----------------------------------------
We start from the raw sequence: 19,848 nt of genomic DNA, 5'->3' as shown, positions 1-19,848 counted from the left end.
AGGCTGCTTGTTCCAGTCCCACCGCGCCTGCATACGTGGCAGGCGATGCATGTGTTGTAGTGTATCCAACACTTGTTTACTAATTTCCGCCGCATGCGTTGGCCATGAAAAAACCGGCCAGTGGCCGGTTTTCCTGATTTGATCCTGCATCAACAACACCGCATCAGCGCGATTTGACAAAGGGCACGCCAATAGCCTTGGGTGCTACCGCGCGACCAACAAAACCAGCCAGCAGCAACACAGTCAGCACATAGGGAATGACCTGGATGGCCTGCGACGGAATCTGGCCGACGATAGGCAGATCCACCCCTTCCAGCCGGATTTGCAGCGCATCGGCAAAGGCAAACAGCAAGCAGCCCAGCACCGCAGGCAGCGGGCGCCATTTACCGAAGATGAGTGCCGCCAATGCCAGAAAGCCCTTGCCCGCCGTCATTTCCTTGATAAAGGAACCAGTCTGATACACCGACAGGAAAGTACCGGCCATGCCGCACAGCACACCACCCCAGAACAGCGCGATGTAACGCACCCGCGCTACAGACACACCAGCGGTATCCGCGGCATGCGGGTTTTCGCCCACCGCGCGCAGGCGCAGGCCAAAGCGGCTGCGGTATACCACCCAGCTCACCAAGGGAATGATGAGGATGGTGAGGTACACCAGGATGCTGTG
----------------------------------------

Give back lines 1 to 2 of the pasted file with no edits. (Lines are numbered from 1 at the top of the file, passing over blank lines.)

We start from the raw sequence: 19,848 nt of genomic DNA, 5'->3' as shown, positions 1-19,848 counted from the left end.
AGGCTGCTTGTTCCAGTCCCACCGCGCCTGCATACGTGGCAGGCGATGCATGTGTTGTAGTGTATCCAACACTTGTTTACTAATTTCCGCCGCATGCGTTGGCCATGAAAAAACCGGCCAGTGGCCGGTTTTCCTGATTTGATCCTGCATCAACAACACCGCATCAGCGCGATTTGACAAAGGGCACGCCAATAGCCTTGGGTGCTACCGCGCGACCAACAAAACCAGCCAGCAGCAACACAGTCAGCACATAGGGAATGACCTGGATGGCCTGCGACGGAATCTGGCCGACGATAGGCAGATCCACCCCTTCCAGCCGGATTTGCAGCGCATCGGCAAAGGCAAACAGCAAGCAGCCCAGCACCGCAGGCAGCGGGCGCCATTTACCGAAGATGAGTGCCGCCAATGCCAGAAAGCCCTTGCCCGCCGTCATTTCCTTGATAAAGGAACCAGTCTGATACACCGACAGGAAAGTACCGGCCATGCCGCACAGCACACCACCCCAGAACAGCGCGATGTAACGCACCCGCGCTACAGACACACCAGCGGTATCCGCGGCATGCGGGTTTTCGCCCACCGCGCGCAGGCGCAGGCCAAAGCGGCTGCGGTATACCACCCAGCTCACCAAGGGAATGATGAGGATGGTGAGGTACACCAGGATGCTGTG